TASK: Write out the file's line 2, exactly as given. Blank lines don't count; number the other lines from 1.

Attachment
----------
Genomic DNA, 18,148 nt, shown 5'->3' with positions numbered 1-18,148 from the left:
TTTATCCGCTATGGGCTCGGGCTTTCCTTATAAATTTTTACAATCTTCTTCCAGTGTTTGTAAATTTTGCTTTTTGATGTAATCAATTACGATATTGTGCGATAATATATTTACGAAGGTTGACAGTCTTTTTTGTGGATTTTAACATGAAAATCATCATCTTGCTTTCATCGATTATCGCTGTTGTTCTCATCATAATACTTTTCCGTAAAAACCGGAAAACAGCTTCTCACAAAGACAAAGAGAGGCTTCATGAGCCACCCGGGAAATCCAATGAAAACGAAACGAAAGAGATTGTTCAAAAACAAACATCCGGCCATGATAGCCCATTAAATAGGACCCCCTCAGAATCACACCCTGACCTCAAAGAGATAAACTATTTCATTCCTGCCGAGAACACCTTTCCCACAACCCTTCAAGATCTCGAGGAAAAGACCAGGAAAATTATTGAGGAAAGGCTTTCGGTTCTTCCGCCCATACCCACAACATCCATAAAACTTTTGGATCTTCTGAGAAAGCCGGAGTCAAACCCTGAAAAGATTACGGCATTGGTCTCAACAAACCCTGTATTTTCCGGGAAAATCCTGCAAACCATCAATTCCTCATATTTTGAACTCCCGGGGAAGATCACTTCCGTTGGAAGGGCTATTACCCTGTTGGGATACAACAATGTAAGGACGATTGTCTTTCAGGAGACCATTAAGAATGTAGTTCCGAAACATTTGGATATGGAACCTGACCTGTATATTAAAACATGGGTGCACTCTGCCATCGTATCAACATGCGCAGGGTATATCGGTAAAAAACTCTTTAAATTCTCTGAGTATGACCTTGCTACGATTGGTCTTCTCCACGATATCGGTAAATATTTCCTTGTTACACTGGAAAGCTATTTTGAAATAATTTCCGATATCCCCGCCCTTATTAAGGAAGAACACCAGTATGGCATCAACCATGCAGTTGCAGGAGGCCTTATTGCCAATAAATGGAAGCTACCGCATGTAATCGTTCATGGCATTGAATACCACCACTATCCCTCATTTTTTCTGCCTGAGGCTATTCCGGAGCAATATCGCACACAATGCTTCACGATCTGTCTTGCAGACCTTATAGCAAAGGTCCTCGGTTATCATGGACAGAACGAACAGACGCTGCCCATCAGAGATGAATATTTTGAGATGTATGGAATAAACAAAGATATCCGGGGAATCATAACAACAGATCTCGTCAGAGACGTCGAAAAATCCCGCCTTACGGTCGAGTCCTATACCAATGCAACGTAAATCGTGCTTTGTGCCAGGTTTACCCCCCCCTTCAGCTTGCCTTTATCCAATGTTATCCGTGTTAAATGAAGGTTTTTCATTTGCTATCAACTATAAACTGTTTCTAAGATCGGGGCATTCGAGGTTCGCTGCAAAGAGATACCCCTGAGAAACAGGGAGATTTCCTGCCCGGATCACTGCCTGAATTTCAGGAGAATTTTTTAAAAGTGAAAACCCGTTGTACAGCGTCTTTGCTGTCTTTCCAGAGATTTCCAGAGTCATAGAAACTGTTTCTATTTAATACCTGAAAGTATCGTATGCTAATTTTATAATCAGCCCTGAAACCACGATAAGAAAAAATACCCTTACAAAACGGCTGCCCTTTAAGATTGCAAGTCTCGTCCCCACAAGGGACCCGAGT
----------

TTTATCCGCTATGGGCTCGGGCTTTCCTTATAAATTTTTACAATCTTCTTCCAGTGTTTGTAAATTTTGCTTTTTGATGTAATCAATTACGATATTGTGCGATAATATATTTACGAAGGTTGACAGTCTTTTTTGTGGATTTTAACATGAAAATCATCATCTTGCTTTCATCGATTATCGCTGTTGTTCTCATCATAATACTTTTCCGTAAAAACCGGAAAACAGCTTCTCACAAAGACAAAGAGAGGCTTCATGAGCCACCCGGGAAATCCAATGAAAACGAAACGAAAGAGATTGTTCAAAAACAAACATCCGGCCATGATAGCCCATTAAATAGGACCCCCTCAGAATCACACCCTGACCTCAAAGAGATAAACTATTTCATTCCTGCCGAGAACACCTTTCCCACAACCCTTCAAGATCTCGAGGAAAAGACCAGGAAAATTATTGAGGAAAGGCTTTCGGTTCTTCCGCCCATACCCACAACATCCATAAAACTTTTGGATCTTCTGAGAAAGCCGGAGTCAAACCCTGAAAAGATTACGGCATTGGTCTCAACAAACCCTGTATTTTCCGGGAAAATCCTGCAAACCATCAATTCCTCATATTTTGAACTCCCGGGGAAGATCACTTCCGTTGGAAGGGCTATTACCCTGTTGGGATACAACAATGTAAGGACGATTGTCTTTCAGGAGACCATTAAGAATGTAGTTCCGAAACATTTGGATATGGAACCTGACCTGTATATTAAAACATGGGTGCACTCTGCCATCGTATCAACATGCGCAGGGTATATCGGTAAAAAACTCTTTAAATTCTCTGAGTATGACCTTGCTACGATTGGTCTTCTCCACGATATCGGTAAATATTTCCTTGTTACACTGGAAAGCTATTTTGAAATAATTTCCGATATCCCCGCCCTTATTAAGGAAGAACACCAGTATGGCATCAACCATGCAGTTGCAGGAGGCCTTATTGCCAATAAATGGAAGCTACCGCATGTAATCGTTCATGGCATTGAATACCACCACTATCCCTCATTTTTTCTGCCTGAGGCTATTCCGGAGCAATATCGCACACAATGCTTCACGATCTGTCTTGCAGACCTTATAGCAAAGGTCCTCGGTTATCATGGACAGAACGAACAGACGCTGCCCATCAGAGATGAATATTTTGAGATGTATGGAATAAACAAAGATATCCGGGGAATCATAACAACAGATCTCGTCAGAGACGTCGAAAAATCCCGCCTTACGGTCGAGTCCTATACCAATGCAACGTAAATCGTGCTTTGTGCCAGGTTTACCCCCCCCTTCAGCTTGCCTTTATCCAATGTTATCCGTGTTAAATGAAGGTTTTTCATTTGCTATCAACTATAAACTGTTTCTAAGATCGGGGCATTCGAGGTTCGCTGCAAAGAGATACCCCTGAGAAACAGGGAGATTTCCTGCCCGGATCACTGCCTGAATTTCAGGAGAATTTTTTAAAAGTGAAAACCCGTTGTACAGCGTCTTTGCTGTCTTTCCAGAGATTTCCAGAGTCATAGAAACTGTTTCTATTTAATACCTGAAAGTATCGTATGCTAATTTTATAATCAGCCCTGAAACCACGATAAGAAAAAATACCCTTACAAAACGGCTGCCCTTTAAGATTGCAAGTCTCGTCCCCACAAGGGACCCGAGT